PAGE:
walruses,- polite hears, and ao•ace senores 111101'$ .
Chilfi.Cd—lllSO the same locality whose "Icy
m o untains". we have "..0 often heard •poctized
in falsetto. trehlt, and bass voices, at mission
ary prayer meetings—yet we most respectfully
hag to assure you that / /110 Greenland Within --
terior to the present) the /node of our story IS .
laid, dillet.s widely from . that in question. in
asmuchas We present to-yoor N iew 'one of the
pleasantest, most rural farming towns in New
England. and for the rake of being explicit :we
- will say in the Old honored "Granite Slate." ''
„ NrAv 111 Ilki sltne. quiet 'country fawn . there --- ;
stood, years-ago, a quaint, old-fashioned. yet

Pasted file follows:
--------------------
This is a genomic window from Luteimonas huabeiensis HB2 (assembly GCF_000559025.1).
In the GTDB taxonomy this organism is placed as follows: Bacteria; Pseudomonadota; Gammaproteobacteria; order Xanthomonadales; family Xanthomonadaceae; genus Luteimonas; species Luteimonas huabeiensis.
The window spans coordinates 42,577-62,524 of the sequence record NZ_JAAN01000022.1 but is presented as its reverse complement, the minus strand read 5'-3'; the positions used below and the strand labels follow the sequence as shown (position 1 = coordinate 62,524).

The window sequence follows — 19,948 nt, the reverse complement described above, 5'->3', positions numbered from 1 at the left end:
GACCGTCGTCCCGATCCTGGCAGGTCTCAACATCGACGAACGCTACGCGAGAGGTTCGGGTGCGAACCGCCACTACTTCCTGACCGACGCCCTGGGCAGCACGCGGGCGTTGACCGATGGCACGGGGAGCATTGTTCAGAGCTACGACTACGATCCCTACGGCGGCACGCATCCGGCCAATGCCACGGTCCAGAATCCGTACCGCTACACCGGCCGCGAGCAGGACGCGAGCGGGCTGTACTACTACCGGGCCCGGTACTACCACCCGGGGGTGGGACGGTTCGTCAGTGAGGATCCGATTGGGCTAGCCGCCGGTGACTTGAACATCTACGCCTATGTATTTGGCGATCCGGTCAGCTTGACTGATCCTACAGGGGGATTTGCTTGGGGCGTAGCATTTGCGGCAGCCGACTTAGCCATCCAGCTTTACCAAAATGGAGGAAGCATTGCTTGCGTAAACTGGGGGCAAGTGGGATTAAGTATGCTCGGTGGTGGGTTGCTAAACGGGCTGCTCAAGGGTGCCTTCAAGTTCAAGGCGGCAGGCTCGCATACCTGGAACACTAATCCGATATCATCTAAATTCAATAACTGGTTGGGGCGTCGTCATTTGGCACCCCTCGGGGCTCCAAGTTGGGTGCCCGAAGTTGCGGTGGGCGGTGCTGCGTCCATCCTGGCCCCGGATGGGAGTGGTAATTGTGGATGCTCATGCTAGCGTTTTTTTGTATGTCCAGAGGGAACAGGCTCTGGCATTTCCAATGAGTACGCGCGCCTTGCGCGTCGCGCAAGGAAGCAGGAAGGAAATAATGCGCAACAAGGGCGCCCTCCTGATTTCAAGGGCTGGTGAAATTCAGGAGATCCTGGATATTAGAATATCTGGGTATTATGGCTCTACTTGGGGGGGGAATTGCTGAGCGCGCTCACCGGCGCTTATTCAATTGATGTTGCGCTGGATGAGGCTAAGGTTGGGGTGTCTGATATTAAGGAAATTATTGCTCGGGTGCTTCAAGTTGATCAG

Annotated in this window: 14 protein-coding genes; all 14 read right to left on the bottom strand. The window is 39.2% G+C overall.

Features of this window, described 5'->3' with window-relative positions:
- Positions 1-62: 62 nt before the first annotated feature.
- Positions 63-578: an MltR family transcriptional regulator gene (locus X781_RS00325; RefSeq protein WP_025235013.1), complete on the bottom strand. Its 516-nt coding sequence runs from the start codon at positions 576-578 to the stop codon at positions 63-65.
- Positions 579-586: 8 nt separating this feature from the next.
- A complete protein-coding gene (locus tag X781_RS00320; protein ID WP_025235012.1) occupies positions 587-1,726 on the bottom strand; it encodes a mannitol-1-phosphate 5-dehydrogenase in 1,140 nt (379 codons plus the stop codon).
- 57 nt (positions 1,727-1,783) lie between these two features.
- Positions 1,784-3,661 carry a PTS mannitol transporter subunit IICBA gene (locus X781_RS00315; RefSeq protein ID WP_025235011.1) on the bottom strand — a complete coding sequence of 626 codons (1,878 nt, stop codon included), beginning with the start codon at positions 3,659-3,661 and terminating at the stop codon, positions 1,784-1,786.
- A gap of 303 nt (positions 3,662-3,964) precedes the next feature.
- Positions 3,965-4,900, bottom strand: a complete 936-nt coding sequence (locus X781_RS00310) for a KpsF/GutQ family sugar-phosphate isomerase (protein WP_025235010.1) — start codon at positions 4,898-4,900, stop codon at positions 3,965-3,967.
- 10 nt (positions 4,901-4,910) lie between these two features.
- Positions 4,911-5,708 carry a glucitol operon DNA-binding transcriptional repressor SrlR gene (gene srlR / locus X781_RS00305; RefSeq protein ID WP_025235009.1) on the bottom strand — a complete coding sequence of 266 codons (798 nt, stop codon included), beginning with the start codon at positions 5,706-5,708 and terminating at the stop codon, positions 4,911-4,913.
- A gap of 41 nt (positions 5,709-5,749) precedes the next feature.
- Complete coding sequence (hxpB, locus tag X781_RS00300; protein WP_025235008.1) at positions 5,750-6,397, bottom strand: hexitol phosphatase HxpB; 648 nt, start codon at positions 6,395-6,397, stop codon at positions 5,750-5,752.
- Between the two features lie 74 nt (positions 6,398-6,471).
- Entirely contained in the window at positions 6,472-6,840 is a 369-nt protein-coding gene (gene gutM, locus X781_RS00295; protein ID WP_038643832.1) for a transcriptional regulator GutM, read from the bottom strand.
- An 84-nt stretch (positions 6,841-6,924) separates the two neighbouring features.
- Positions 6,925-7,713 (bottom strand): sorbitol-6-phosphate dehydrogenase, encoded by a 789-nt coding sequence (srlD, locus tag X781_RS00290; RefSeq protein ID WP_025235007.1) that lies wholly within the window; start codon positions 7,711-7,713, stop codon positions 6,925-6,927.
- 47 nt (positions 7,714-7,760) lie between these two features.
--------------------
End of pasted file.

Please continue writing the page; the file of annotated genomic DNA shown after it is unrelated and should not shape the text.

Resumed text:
nicely kept farm house, Widt two 101 l poplors
and a goy flower-garden in front, small/ paned
windows, Mid green 111050 creeping all over the
sloping gable roof. We do nofknow that For
tner Veazy%a farm-house w:ts much milli:l:July
other within the limits of old Greenland: but /
I heee 1 - 110 II 11-11 11: of thi.ilt and nent ;less about
the premisett„ond' thriving fields tiwiept• !MIS , '
in . rhexcar y denoting Goo he WAS •. forehand
tAT,'''. ei';'' well 6,/ do'-"in thetorld - : - dint be- , - .
cause under this mossy I:iig•gibighi / la...f o ond .
the at chest face, the sweetest smile, the • dor
-liifgest 'dimples,' Ihr eurliese earls.-1 he-dthiest--
eyes, and .the prettiest hand tind foot in all
Gree laud-.I lie al traci ions aforestlid being the
espe MI property 'and perquisites of the Mr-
Mer's only daughter,/ wild/laughing. gleesome
Mollie Venzy. - - Was there a husking frolic or